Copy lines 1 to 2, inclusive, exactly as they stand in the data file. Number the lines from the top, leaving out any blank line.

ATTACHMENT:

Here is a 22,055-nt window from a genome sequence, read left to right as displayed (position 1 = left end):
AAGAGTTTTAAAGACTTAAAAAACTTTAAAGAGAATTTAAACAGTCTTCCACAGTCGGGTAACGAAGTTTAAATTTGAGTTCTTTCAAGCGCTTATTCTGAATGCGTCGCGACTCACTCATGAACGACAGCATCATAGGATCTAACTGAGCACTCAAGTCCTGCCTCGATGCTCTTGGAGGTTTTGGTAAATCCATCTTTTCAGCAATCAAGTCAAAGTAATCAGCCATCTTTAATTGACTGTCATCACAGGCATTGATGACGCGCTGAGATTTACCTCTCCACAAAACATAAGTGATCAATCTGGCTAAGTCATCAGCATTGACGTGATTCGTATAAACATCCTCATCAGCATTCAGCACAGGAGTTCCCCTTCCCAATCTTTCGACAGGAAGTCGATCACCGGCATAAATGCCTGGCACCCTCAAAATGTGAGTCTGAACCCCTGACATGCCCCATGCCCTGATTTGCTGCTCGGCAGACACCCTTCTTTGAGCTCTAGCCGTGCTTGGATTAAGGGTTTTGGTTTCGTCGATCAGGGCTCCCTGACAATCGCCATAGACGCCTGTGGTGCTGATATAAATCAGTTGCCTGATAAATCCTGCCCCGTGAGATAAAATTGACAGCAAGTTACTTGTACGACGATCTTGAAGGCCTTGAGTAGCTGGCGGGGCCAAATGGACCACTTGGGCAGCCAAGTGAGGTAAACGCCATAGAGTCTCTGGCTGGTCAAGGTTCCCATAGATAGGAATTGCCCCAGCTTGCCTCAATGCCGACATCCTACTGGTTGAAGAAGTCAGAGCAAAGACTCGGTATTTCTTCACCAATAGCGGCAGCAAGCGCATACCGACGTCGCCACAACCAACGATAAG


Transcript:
Here is a 22,055-nt window from a genome sequence, read left to right as displayed (position 1 = left end):
AAGAGTTTTAAAGACTTAAAAAACTTTAAAGAGAATTTAAACAGTCTTCCACAGTCGGGTAACGAAGTTTAAATTTGAGTTCTTTCAAGCGCTTATTCTGAATGCGTCGCGACTCACTCATGAACGACAGCATCATAGGATCTAACTGAGCACTCAAGTCCTGCCTCGATGCTCTTGGAGGTTTTGGTAAATCCATCTTTTCAGCAATCAAGTCAAAGTAATCAGCCATCTTTAATTGACTGTCATCACAGGCATTGATGACGCGCTGAGATTTACCTCTCCACAAAACATAAGTGATCAATCTGGCTAAGTCATCAGCATTGACGTGATTCGTATAAACATCCTCATCAGCATTCAGCACAGGAGTTCCCCTTCCCAATCTTTCGACAGGAAGTCGATCACCGGCATAAATGCCTGGCACCCTCAAAATGTGAGTCTGAACCCCTGACATGCCCCATGCCCTGATTTGCTGCTCGGCAGACACCCTTCTTTGAGCTCTAGCCGTGCTTGGATTAAGGGTTTTGGTTTCGTCGATCAGGGCTCCCTGACAATCGCCATAGACGCCTGTGGTGCTGATATAAATCAGTTGCCTGATAAATCCTGCCCCGTGAGATAAAATTGACAGCAAGTTACTTGTACGACGATCTTGAAGGCCTTGAGTAGCTGGCGGGGCCAAATGGACCACTTGGGCAGCCAAGTGAGGTAAACGCCATAGAGTCTCTGGCTGGTCAAGGTTCCCATAGATAGGAATTGCCCCAGCTTGCCTCAATGCCGACATCCTACTGGTTGAAGAAGTCAGAGCAAAGACTCGGTATTTCTTCACCAATAGCGGCAGCAAGCGCATACCGACGTCGCCACAACCAACGATAAG